Movies are magical, but they are also dangerous. Back in the early days of Hollywood, a lack of regulation led to many on-set accidents and deaths. A stuntman and several horses were killed during an early attempt at shooting the chariot race in 1925's Ben-Hur. According to legend, the final chase, and its climactic crash, was not a choreographed sequence, but a legitimate death race, caught on camera, and edited into one of the most legendary action sequences ever put on film.
1928's Noah's Ark film featured a breathtaking sequence of "The Great Flood;" hundreds of thousands of gallons of water were used in the sequence, and at least three extras were killed, with dozens of ambulances required to treat the wounded. The alarming frequency of incidents like this led to an overhaul of Hollywood's safety protocols for stunt performers.
Despite these regulations, accidents still happen. Between the dangerous stunts, copious amounts of pyrotechnics, and the random chance of human error, making movies is still a risky proposition for actors, stunt performers, and even directors, as this list can attest. Here are 15 Tragic Accidents On The Sets Of Famous Movies.
15 Resident Evil: The Final Chapter
While anticipation runs high for the long-awaited conclusion to the Resident Evil film franchise (well, sort of), Resident Evil: The Final Chapter will likely be remembered more for its multiple on-set accidents than for wrapping up the tale of Milla Jovovich's Alice and her entertaining crusade to stop the Umbrella Corporation while comically misrepresenting the video games upon which it is based.
Olivia Jackson is Milla Jovovich's stunt double for the film, and also did stuntwork for such huge blockbusters as Avengers: Age of Ultron, Star Wars Episode VII: The Force Awakens, and Mad Max: Fury Road. While riding a motorcycle during a chase scene, a metal camera arm she was racing towards did not move out of the way like it was supposed to. She collided with it at full speed, pulverizing her left arm (forcing it to eventually be completely amputated) and sustaining numerous other injuries. Her road to recovery is sure to be long and arduous, but if her Instagram account is anything to go by, she's more than capable of getting through this tragic event with her sanity intact.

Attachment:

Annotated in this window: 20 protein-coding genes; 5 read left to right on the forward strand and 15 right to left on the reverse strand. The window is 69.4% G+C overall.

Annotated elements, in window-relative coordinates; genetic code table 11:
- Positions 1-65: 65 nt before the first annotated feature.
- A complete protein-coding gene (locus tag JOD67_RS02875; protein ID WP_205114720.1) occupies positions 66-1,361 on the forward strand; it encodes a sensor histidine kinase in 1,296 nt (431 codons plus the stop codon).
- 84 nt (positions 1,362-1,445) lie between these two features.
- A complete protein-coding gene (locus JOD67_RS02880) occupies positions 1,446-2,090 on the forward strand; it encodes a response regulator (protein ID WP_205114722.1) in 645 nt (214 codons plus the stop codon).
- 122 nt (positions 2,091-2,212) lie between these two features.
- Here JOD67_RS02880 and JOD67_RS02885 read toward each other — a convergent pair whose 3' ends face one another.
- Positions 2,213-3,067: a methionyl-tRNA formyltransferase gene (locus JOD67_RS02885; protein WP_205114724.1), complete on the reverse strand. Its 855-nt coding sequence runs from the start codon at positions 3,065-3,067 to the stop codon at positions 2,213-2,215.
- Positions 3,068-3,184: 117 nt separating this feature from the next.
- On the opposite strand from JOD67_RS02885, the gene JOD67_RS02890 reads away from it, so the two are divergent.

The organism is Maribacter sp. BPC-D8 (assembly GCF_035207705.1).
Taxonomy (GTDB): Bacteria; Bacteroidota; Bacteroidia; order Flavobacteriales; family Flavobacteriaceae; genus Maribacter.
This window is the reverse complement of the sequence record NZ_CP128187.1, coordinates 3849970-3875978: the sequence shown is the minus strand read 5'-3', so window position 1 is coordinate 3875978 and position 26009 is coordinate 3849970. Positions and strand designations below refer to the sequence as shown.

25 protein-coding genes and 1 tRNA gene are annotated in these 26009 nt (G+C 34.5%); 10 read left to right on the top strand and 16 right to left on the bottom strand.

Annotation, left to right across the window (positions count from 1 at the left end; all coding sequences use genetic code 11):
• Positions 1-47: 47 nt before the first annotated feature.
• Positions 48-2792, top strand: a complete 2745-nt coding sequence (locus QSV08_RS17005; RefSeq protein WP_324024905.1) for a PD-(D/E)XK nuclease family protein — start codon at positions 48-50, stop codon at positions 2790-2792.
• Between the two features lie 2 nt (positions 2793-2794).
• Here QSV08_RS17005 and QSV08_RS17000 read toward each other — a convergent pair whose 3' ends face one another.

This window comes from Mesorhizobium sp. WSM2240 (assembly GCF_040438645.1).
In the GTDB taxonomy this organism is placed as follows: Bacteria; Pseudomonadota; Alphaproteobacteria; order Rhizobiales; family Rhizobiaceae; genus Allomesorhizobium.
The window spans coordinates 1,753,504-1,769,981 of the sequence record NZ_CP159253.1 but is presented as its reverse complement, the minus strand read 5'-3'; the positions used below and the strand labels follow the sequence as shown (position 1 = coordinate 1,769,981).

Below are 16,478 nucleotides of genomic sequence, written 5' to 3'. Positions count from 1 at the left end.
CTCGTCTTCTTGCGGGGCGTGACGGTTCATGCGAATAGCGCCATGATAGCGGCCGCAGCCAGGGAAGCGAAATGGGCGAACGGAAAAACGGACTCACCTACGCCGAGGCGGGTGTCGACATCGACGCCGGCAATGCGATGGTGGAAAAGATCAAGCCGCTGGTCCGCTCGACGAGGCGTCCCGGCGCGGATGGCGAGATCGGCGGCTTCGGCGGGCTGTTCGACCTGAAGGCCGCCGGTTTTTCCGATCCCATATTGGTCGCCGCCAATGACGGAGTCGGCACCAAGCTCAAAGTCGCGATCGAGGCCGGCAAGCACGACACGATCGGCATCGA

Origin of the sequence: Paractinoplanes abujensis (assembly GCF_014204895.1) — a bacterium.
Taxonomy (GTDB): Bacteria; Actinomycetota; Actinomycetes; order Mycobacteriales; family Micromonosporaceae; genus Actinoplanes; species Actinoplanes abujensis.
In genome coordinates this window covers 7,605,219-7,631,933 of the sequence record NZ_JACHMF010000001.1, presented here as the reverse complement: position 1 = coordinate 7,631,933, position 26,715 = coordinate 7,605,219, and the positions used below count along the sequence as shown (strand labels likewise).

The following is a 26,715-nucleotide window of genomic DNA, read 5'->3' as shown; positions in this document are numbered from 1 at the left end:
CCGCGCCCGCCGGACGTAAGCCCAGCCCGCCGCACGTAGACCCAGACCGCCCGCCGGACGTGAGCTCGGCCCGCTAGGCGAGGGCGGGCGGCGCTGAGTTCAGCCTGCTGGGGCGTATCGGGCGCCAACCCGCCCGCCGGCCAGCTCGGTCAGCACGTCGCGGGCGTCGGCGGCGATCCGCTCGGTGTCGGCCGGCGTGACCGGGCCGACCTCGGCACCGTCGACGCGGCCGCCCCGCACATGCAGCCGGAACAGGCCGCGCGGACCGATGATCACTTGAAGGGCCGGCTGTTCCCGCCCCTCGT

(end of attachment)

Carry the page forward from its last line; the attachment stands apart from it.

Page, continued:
Meanwhile, in an even more tragic accident on the set of the same film, a crew member, Ricardo Cornelius, was killed when an unsecured car slid off of a rotating platform and crashed into him, pinning the man against the wall. Cornelius was pronounced dead at the hospital.
14 Maze Runner: The Death Cure
The Maze Runner is one of the better YA adaptations out there, thanks in large part to its charismatic and scrappy star, Dylan O'Brien, who fully embodies the classic Hollywood combination of vulnerability and strength, the mark of a true movie star. While shooting a complex stunt involving moving from the top of one car to another, something went wrong and O'Brien was injured, very nearly putting an end to his burgeoning career. Production on the final film in the YA trilogy was pushed back several weeks to allow for the 24-year-old Teen Wolf star to recover from his injuries, but it was quickly discovered that he was more badly hurt than previously believed.
The film was originally scheduled for release in February 2017, but has since been pushed back nearly a full year, to January 2018, to allow O'Brien time to fully recover from his injuries. There's no word yet as to when the final film in The Maze Runner series will resume production, but O'Brien is expected to shoot his scenes for Teen Wolf's sixth and final season starting in October, so we should expect some sort of announcement soon.
Against all odds, a third XXX film is on the way, bringing back Vin Diesel for another go-round as extreme sports enthusiast/secret agent Xander Cage. Time will tell if the film will resonate with audiences or if XXX is just too silly to be relevant, but by this point, we know better than to ever doubt the sheer tenacity of Vin Diesel.
The world of extreme sports and adrenaline seeking makes for great stunt sequences, but such a dangerous lifestyle can often lead to injury or death, as was the case for Diesel's stunt double, Harry O'Connor, who had also worked on films like Charlie's Angels and Soldier. The stunt involved parasailing, and O'Connor completed the stunt flawlessly on the first take. However, during the second attempt, he struck his head on part of the Palacky Bridge in Prague, and died before he even fell into the water. Parts of O'Connor's final moments are included in the finished film, which is dedicated to his memory.